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In an age in which the centripetal forces of multilateralism are being challenged by the centrifugal pressures of populism, nationalist agitation and the rediscovery of indigenous forms of collective identity, what exactly is nationhood?
Once defined as the enhanced awareness of one's exclusive nationhood, and laden with associated emotional impulses of pride and belonging, conventional ideas of nationhood are being challenged as never before.
The African continent, with its history of colonial rule and neo-colonial appropriation, has always conceived of nationhood in all its maddening ambiguity. Its constituent countries recognize the essential artificiality of the nation, given that most of them are stitched-up colonial contraptions put together for administrative convenience. They are painfully aware that ostensibly more attractive alternatives exist, as ethnic loyalties continue to compete with still-developing ideas of national affinity and patriotic pride. They understand that concepts of what a nation is, why it exists, and how it functions are acutely-contested terrain that are struggled with, argued about and, tragically, fought over.
Rather than proffer definitions of what nationhood is or is not, would it not be perhaps more appropriate to think about the various manifestations nationhood can take, mediated by culture, history, politics, technology and other influences? Should non-Western political entities start to think about alternative concepts of what a nation for them? Are there appropriate ways to respond to the upsurge of nationalist xenophobia in the West, re-assertive nationalisms in the East, and renewed ethnic and religious isolationism in Africa and parts of Asia? Where does the staunchly optimistic multilateralism of the UN, the EU and the AU and various non-governmental organisations fit into all of this?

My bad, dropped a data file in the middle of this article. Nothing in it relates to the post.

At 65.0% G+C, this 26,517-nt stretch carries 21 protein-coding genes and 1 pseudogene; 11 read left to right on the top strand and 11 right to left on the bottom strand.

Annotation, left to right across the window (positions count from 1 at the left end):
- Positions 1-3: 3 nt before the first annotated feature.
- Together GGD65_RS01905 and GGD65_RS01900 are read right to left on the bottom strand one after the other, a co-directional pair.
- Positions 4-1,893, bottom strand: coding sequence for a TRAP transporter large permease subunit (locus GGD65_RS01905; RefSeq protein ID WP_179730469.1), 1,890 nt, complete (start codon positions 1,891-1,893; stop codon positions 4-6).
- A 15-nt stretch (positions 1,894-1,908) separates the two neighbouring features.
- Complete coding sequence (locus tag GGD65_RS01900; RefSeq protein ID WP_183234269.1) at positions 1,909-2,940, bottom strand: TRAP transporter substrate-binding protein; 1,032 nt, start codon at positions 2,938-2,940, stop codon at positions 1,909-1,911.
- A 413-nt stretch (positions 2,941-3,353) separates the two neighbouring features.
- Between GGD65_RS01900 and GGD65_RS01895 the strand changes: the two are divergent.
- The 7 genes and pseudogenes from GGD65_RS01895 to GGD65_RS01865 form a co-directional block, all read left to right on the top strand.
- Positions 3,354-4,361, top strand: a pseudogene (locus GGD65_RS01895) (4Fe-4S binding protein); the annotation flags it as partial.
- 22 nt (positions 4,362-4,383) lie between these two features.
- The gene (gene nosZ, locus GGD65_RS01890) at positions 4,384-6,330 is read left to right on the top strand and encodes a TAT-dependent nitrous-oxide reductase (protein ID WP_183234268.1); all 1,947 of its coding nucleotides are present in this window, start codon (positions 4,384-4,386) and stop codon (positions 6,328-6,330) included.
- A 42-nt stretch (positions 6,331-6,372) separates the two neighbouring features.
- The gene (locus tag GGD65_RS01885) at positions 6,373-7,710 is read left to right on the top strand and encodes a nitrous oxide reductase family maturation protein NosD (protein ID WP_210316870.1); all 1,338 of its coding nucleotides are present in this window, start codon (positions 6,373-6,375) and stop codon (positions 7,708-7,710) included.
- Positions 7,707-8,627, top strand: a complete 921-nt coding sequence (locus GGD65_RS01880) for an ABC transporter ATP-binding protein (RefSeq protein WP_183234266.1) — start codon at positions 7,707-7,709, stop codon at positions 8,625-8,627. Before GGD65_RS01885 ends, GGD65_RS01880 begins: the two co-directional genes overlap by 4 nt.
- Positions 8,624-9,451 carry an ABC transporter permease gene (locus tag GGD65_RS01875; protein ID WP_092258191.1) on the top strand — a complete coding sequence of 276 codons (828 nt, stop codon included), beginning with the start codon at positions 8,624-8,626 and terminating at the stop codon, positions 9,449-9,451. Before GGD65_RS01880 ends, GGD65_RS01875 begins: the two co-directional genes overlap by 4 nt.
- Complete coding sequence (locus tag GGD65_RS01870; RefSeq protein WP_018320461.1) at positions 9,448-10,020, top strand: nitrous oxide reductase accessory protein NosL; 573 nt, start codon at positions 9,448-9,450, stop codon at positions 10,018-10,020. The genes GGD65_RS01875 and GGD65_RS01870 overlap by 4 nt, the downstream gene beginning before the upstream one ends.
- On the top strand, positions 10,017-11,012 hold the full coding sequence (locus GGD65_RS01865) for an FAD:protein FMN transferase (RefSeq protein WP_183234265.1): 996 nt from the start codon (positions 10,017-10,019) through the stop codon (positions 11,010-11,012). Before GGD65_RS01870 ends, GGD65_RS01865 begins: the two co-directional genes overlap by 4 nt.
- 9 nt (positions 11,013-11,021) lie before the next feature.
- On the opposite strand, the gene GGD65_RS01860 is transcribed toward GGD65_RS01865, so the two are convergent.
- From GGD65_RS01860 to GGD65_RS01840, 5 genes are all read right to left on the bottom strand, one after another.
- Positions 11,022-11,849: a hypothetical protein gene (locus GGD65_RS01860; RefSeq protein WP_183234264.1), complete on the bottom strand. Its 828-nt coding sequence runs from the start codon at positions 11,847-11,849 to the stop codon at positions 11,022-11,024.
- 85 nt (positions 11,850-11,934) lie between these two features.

The third volume of the Journal for Theatre and Cultural Studies will be looking closely at the vexed question of defining nationhood in the 21st century and the ways in which these issues are depicted and discussed in literature and in performance.
We are looking for insightful papers from Literature, Drama, Cultural Studies and other relevant disciplines which examine the complex manifestations of nationhood in the 21st century. Issues to be treated may include, but are not limited to the following:
• the often-ambivalent relationship between nationhood and the arts
• indigenous concepts of nationhood
• nationhood and the multi-ethnic state
• notions of a paradoxically inclusive nationhood transcending the old categories of race, ethnicity and other primordial affinities
• reconfigurations of nationhood
• nationhood's protagonists – the larger-than-life individuals who personify the nationalist impulse.
Submissions should come with 200-word abstracts, must not be longer than 6,000 words (including Abstract, Works Cited and Notes), typed in Times New Roman 12-point font, double-spaced, and should follow the MLA Handbook (7th Edition) in-text format. All submissions should be sent to firstname.lastname@example.org not later than Thursday, November 30th, 2017, and should come with a formal declaration that they are not under consideration elsewhere. For further information, please contact Dr. Harry Olufunwa at email@example.com, or call/text 234-8037180425 or 234-8059734905.
Harry Olufunwa, Department of English and Literary Studies, Federal University, Oye-Ekiti, Ekiti State, Nigeria.